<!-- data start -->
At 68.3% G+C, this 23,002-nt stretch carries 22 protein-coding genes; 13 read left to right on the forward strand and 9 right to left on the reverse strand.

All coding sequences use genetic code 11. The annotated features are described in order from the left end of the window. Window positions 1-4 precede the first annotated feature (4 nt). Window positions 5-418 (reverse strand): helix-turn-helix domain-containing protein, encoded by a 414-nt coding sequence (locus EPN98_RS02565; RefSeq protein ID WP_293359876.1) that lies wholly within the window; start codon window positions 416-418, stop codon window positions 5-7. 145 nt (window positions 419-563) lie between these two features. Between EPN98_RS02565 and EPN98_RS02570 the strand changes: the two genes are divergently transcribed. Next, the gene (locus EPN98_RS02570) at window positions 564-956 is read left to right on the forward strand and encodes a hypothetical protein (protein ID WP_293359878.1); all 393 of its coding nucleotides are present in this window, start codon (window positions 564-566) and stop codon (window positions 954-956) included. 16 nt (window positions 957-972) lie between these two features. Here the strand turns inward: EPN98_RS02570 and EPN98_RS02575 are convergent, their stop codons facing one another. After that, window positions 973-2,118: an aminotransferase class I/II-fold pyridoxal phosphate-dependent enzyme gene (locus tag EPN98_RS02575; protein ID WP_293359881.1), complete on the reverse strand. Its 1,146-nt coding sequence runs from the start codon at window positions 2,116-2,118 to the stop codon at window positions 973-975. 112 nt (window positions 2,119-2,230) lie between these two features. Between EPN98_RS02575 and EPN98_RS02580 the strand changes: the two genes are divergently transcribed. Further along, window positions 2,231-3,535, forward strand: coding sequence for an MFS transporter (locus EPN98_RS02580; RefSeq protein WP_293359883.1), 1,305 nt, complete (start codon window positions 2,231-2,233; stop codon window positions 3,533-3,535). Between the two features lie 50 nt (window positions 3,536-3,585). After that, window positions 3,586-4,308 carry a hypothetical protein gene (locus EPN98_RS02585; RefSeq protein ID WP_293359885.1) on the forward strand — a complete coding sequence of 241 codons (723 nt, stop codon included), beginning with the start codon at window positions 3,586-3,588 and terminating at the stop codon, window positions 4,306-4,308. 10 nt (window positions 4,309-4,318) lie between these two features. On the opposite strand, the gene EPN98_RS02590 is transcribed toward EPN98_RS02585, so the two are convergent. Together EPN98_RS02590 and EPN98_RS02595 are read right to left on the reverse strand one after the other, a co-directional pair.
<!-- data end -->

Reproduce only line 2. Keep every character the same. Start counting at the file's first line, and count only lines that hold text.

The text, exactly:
All coding sequences use genetic code 11. The annotated features are described in order from the left end of the window. Window positions 1-4 precede the first annotated feature (4 nt). Window positions 5-418 (reverse strand): helix-turn-helix domain-containing protein, encoded by a 414-nt coding sequence (locus EPN98_RS02565; RefSeq protein ID WP_293359876.1) that lies wholly within the window; start codon window positions 416-418, stop codon window positions 5-7. 145 nt (window positions 419-563) lie between these two features. Between EPN98_RS02565 and EPN98_RS02570 the strand changes: the two genes are divergently transcribed. Next, the gene (locus EPN98_RS02570) at window positions 564-956 is read left to right on the forward strand and encodes a hypothetical protein (protein ID WP_293359878.1); all 393 of its coding nucleotides are present in this window, start codon (window positions 564-566) and stop codon (window positions 954-956) included. 16 nt (window positions 957-972) lie between these two features. Here the strand turns inward: EPN98_RS02570 and EPN98_RS02575 are convergent, their stop codons facing one another. After that, window positions 973-2,118: an aminotransferase class I/II-fold pyridoxal phosphate-dependent enzyme gene (locus tag EPN98_RS02575; protein ID WP_293359881.1), complete on the reverse strand. Its 1,146-nt coding sequence runs from the start codon at window positions 2,116-2,118 to the stop codon at window positions 973-975. 112 nt (window positions 2,119-2,230) lie between these two features. Between EPN98_RS02575 and EPN98_RS02580 the strand changes: the two genes are divergently transcribed. Further along, window positions 2,231-3,535, forward strand: coding sequence for an MFS transporter (locus EPN98_RS02580; RefSeq protein WP_293359883.1), 1,305 nt, complete (start codon window positions 2,231-2,233; stop codon window positions 3,533-3,535). Between the two features lie 50 nt (window positions 3,536-3,585). After that, window positions 3,586-4,308 carry a hypothetical protein gene (locus EPN98_RS02585; RefSeq protein ID WP_293359885.1) on the forward strand — a complete coding sequence of 241 codons (723 nt, stop codon included), beginning with the start codon at window positions 3,586-3,588 and terminating at the stop codon, window positions 4,306-4,308. 10 nt (window positions 4,309-4,318) lie between these two features. On the opposite strand, the gene EPN98_RS02590 is transcribed toward EPN98_RS02585, so the two are convergent. Together EPN98_RS02590 and EPN98_RS02595 are read right to left on the reverse strand one after the other, a co-directional pair.